Gamification and Behavioural
Design in Software

Gamification and Behavioural
Design in Software

gamification-and-behavioural-design-in-software-bw
Joel-Magin

Joel Magin
May 19, 2021

When designing software and applications, we need to understand how the human brain works and the motivations of the user. What sometimes gets lost, is the user’s special interest. The user has feelings, insecurities and reasons as to why they want or do not want to do certain things.

Gamification and Behavioural Design in Software

A good example of DigiGround work is how we designed a solution for Burrun Dalai. It was made under the proviso that any input is fun, so it appeals to certain core drives within the child who uses the app. This motivates them to carry out certain activities.

burrun-dalai-interface

DigiGround has noticed in the application that different types of stories (which is what the app is based around) push forward differently. Some push forward in an inspiring and empowering way, while others do so in a manipulative and obsessive manner.

Burrun Dalai needed a solution that would allow them to drill down to find what differentiates one motivation from another for its child users. This technology is fantastic for building new stories and the research behind them.

The drivers we have looked at allowed Burrun Dalai to create narratives (stories) filled with meaning and calling. This gives the users the feeling that they are doing something greater than themselves or something they were ‘chosen’ to do.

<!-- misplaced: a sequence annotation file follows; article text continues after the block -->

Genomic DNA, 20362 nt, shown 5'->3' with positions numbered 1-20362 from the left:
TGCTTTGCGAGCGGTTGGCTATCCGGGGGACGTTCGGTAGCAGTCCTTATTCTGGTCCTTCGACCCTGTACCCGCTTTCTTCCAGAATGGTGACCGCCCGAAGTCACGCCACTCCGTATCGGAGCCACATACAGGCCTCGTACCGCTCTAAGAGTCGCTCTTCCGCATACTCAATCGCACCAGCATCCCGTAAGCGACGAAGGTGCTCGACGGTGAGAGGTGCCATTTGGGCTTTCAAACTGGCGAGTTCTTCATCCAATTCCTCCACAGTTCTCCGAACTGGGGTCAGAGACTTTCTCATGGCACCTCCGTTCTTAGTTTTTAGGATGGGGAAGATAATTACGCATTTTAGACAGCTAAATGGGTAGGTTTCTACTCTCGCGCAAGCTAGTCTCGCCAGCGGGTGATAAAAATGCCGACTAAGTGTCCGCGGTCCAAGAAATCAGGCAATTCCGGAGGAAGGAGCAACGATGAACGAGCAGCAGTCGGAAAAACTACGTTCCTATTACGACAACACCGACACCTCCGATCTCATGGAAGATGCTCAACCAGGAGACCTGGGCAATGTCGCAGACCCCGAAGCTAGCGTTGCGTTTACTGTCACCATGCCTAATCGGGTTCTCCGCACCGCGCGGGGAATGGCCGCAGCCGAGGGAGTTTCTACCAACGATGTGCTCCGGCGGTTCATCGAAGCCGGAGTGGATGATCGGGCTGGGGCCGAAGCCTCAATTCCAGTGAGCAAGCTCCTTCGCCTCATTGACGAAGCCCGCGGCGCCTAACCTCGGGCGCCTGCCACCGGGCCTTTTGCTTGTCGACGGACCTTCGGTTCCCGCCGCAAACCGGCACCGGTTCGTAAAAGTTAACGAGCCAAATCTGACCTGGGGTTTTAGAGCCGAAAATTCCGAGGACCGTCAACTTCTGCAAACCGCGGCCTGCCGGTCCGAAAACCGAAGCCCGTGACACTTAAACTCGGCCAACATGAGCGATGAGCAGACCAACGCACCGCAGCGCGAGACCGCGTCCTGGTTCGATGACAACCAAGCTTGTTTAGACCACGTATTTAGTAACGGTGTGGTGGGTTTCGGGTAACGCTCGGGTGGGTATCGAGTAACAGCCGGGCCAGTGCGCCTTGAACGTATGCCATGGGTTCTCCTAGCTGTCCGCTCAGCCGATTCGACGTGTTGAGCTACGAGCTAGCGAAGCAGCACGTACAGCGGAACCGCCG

The symptom (or result) of this is they begin to devote their time to maintaining the communications around the story, which benefits the entire Burrun Dalai community. In the app, we reward this behaviour with stars and badges (achievement symbols). This drives the users to make progress, develop skills, and eventually overcome challenges.

burrun-dalai-interface

This in turn encourages users to be more creative and provide more feedback. The technology engages the user into the creative process – they are given stories that require them to figure things out and try different combinations.

Having parents share what works for them provides lots of information and shared content. Ownership of the stories is important (and is driven from their life), especially when they begin their engagement. So, the users innately want to improve what they own.

Core design drives on the app were around the right brain for creativity, self-expression and social aspects. The core design drives for the left brain core drives are more associated with logic, calculations and ownership regarding stories.

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Gamification and Behavioural Design in Software
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Gamification and Behavioural Design in Software
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DigiGround
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